– 1 Prekese pod
– 4 cups water
– 1 tbsp agave syrup or date syrup (optional)
– 1 tsp fresh key lime juice (optional)

1. Break the Prekese pod into smaller pieces.
2. In a pot, bring the water to a boil. Add the Prekese pieces and reduce the heat to a simmer.
3. Let it simmer for 20-30 minutes until the water is well-infused and aromatic.
4. Remove the Prekese pieces and strain the tea into a cup.
5. Add agave syrup or date syrup if desired, and a dash of lime juice for extra flavour.
6. Enjoy hot or let it cool and serve over ice for a refreshing iced tea.

Prekese and Chickpea Stew

A hearty and nutritious stew that is perfect for an alkaline vegan diet.

– 1 Prekese pod
– 1 can chickpeas, drained and rinsed
– 1 large onion, chopped
– 1 large tomato, chopped
– 1 cup butternut squash, diced
– 1 cup green beans, chopped
– 1 tsp smoked cayenne pepper
– 1 tsp cumin
– 1 tsp sea salt
– 1 tbsp avocado oil
– 4 cups vegetable broth
– Fresh cilantro, chopped (for garnish)

1. Break the Prekese pod into smaller pieces. Boil in 2 cups of water for about 10 minutes. Remove the pieces and set the liquid aside.
2. In a large pot, heat avocado oil over medium heat. Add onions and sauté until translucent.
3. Add tomatoes, butternut squash, and green beans. Stir in smoked cayenne, cumin, and sea salt. Sauté for another 5 minutes.
4. Pour in the vegetable broth and the Prekese liquid. Bring to a boil.
5. Add chickpeas and reduce heat. Let simmer for 25-30 minutes until vegetables are tender.
6. Garnish with fresh cilantro and serve hot with a side of quinoa or fonio.

4. Prekese Smoothie

A unique and nutrient-packed smoothie featuring Prekese for a healthful start to your day.

– 1 Prekese pod
– 1 banana
– 1 cup spinach
– 1/2 avocado
– 1 cup coconut water
– 1 tbsp chia seeds
– 1 tbsp agave syrup (optional)
– Ice cubes (optional)

1. Break the Prekese pod into smaller pieces. Boil in 2 cups of water for about 10 minutes. Remove the pieces and set the liquid aside to cool.
2. In a blender, combine banana, spinach, avocado, chia seeds, and coconut water. Add the cooled Prekese liquid.
3. Add agave syrup if desired. Blend until smooth. Add ice cubes for a chilled smoothie and blend again.
4. Pour into a glass and enjoy immediately.

These recipes incorporate Prekese in various delicious and nutritious ways, aligning with an alkaline vegan diet.

Research and Evidence:

Numerous studies have supported the medicinal properties of Prekese, validating its traditional uses. Research highlights its antimicrobial, anti-inflammatory, and antioxidant properties, and its potential benefits in managing diabetes, cardiovascular health, and boosting the immune system.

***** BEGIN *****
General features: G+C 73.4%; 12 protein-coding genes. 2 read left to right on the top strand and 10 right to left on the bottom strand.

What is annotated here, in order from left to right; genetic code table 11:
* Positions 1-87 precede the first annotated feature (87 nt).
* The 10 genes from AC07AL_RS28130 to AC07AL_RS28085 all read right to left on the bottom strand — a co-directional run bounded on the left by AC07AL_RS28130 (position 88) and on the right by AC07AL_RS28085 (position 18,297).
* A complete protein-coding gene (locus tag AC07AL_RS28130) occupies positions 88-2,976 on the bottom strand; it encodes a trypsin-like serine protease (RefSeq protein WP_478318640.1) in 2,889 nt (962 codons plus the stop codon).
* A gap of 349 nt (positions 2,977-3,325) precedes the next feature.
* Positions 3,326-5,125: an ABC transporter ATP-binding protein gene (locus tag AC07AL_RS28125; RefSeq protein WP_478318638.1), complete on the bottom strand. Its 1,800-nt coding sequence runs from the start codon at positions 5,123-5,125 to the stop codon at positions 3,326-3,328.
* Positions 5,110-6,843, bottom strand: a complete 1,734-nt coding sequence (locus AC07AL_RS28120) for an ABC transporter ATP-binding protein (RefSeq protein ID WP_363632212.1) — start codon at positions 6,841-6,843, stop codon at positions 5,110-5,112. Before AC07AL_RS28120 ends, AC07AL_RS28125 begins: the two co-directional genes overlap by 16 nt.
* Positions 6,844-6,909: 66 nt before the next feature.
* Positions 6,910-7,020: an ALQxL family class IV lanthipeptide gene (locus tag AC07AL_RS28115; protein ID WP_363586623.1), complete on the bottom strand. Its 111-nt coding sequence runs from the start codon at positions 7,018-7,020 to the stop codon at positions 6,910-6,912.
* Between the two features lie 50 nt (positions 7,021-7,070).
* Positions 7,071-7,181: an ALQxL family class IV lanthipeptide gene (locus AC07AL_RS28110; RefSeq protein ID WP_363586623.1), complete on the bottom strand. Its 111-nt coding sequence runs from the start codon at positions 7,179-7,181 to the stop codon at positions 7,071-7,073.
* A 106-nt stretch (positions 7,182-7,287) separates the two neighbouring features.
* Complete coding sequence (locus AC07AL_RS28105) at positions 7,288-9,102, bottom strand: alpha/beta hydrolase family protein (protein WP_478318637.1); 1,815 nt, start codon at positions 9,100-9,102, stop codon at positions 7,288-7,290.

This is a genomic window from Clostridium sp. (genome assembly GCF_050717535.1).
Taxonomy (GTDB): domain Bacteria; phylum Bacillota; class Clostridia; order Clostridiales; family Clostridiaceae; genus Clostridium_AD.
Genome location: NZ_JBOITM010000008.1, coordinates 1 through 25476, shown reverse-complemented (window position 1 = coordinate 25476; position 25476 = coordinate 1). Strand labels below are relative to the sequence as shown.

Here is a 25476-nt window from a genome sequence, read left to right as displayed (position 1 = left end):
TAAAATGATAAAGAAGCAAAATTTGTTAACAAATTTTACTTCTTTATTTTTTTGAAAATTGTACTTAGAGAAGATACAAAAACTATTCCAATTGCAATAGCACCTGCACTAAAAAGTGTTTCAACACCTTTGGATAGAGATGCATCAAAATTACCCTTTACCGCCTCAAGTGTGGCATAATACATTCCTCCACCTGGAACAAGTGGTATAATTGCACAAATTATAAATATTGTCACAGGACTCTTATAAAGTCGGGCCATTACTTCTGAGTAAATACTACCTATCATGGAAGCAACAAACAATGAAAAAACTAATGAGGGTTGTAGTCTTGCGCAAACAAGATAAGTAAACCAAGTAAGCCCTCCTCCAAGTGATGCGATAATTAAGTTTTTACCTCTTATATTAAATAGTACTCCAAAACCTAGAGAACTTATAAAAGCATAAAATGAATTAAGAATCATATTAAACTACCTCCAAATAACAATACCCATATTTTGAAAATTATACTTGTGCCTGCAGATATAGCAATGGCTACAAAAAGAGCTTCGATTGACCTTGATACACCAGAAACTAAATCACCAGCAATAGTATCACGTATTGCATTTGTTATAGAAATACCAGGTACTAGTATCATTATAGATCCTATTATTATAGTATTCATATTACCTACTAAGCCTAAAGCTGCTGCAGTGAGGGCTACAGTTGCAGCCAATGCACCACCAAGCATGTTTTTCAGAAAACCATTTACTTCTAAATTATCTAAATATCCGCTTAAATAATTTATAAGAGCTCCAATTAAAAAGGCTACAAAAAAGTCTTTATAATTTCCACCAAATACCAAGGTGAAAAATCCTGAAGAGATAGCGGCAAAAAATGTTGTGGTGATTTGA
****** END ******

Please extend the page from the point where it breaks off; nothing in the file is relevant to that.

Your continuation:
Prekese (Tetrapleura tetraptera) is a highly valued fruit in West African traditional medicine, renowned for its wide range of health benefits. From antimicrobial and anti-inflammatory properties to its role in managing diabetes and cardiovascular health, Prekese is a versatile and potent medicinal plant. Its use in culinary applications not only enhances the flavor of dishes but also provides a significant boost to overall health and wellness.


1. Okwu, D. E., & Uchenna, F. I. (2009).
“Exotic multifaceted medicinal plant: Prekese (Tetrapleura tetraptera) – overview of its botanical features, nutritional composition, and traditional medicinal uses.”
Journal of Medicinal Plants Research, 3(4), 185-193.

2. Akinmoladun, A. C., Ibukun, E. O., Afor, E., Obuotor, E. M., & Farombi, E. O. (2007).
“Phytochemical constituent and antioxidant activity of extract from the leaves of Ocimum gratissimum.”
Scientific Research and Essay, 2(5), 163-166.

3. Enwereji, E. E., & Njoku, C. G. (2017).
“Antidiabetic potential of Tetrapleura tetraptera fruit aqueous extract on alloxan-induced diabetic albino rats.”
International Journal of Research in Medical Sciences, 5(5), 1903-1909.

4. Adaramoye, O. A., & Olorunnisola, O. S. (2010).
“Cytotoxicity and antioxidant activity of methanolic extract of Tetrapleura tetraptera fruit in rat liver and kidney.”
Journal of Basic and Clinical Physiology and Pharmacology, 21(4), 363-375.

5. Oluwatosin, K. O., et al. (2016).
“Hypolipidemic and Antioxidant Potentials of Tetrapleura tetraptera Fruit Extracts in Rats Fed on High Cholesterol Diet.”
Pharmacognosy Journal, 8(6), 525-532.

6. Okigbo, R. N., & Ogbonnaya, U. O. (2006).
“Antifungal Effects of Two Tropical Plant Extracts (Ocimum gratissimum and Afromomum melegueta) on Post-Harvest Yam (Dioscorea spp.) Rot.”
African Journal of Biotechnology,* 5(9), 727-731.